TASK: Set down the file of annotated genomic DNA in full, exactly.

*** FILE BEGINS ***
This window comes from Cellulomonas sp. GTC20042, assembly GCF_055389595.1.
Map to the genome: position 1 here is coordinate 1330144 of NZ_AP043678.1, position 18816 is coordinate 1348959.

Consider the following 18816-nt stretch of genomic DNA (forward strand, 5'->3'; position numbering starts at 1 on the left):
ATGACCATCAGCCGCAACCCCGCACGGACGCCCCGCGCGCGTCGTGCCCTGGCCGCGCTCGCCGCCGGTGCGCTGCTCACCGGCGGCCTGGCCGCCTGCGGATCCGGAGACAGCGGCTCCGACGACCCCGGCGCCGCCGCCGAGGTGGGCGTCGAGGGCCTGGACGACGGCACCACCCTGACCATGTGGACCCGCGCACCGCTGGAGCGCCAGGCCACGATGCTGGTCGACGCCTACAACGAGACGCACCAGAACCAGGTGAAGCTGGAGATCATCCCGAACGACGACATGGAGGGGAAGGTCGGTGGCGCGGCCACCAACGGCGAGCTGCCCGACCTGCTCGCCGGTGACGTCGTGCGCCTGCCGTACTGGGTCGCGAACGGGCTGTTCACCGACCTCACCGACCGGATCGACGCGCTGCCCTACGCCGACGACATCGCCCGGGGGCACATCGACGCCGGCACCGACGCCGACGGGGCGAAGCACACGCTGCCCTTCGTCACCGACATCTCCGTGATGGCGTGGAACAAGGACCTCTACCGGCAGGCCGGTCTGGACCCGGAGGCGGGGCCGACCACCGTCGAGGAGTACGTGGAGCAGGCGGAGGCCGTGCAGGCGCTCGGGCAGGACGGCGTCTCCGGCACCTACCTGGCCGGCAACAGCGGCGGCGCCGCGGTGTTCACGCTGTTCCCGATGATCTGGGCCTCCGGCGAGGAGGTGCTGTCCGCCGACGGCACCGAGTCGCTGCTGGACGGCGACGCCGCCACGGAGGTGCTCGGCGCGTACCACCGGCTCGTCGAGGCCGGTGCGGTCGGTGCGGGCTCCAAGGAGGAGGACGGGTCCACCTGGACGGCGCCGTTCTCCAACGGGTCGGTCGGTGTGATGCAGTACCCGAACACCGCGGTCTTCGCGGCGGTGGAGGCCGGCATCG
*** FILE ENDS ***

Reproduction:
This window comes from Cellulomonas sp. GTC20042, assembly GCF_055389595.1.
Map to the genome: position 1 here is coordinate 1330144 of NZ_AP043678.1, position 18816 is coordinate 1348959.

Consider the following 18816-nt stretch of genomic DNA (forward strand, 5'->3'; position numbering starts at 1 on the left):
ATGACCATCAGCCGCAACCCCGCACGGACGCCCCGCGCGCGTCGTGCCCTGGCCGCGCTCGCCGCCGGTGCGCTGCTCACCGGCGGCCTGGCCGCCTGCGGATCCGGAGACAGCGGCTCCGACGACCCCGGCGCCGCCGCCGAGGTGGGCGTCGAGGGCCTGGACGACGGCACCACCCTGACCATGTGGACCCGCGCACCGCTGGAGCGCCAGGCCACGATGCTGGTCGACGCCTACAACGAGACGCACCAGAACCAGGTGAAGCTGGAGATCATCCCGAACGACGACATGGAGGGGAAGGTCGGTGGCGCGGCCACCAACGGCGAGCTGCCCGACCTGCTCGCCGGTGACGTCGTGCGCCTGCCGTACTGGGTCGCGAACGGGCTGTTCACCGACCTCACCGACCGGATCGACGCGCTGCCCTACGCCGACGACATCGCCCGGGGGCACATCGACGCCGGCACCGACGCCGACGGGGCGAAGCACACGCTGCCCTTCGTCACCGACATCTCCGTGATGGCGTGGAACAAGGACCTCTACCGGCAGGCCGGTCTGGACCCGGAGGCGGGGCCGACCACCGTCGAGGAGTACGTGGAGCAGGCGGAGGCCGTGCAGGCGCTCGGGCAGGACGGCGTCTCCGGCACCTACCTGGCCGGCAACAGCGGCGGCGCCGCGGTGTTCACGCTGTTCCCGATGATCTGGGCCTCCGGCGAGGAGGTGCTGTCCGCCGACGGCACCGAGTCGCTGCTGGACGGCGACGCCGCCACGGAGGTGCTCGGCGCGTACCACCGGCTCGTCGAGGCCGGTGCGGTCGGTGCGGGCTCCAAGGAGGAGGACGGGTCCACCTGGACGGCGCCGTTCTCCAACGGGTCGGTCGGTGTGATGCAGTACCCGAACACCGCGGTCTTCGCGGCGGTGGAGGCCGGCATCG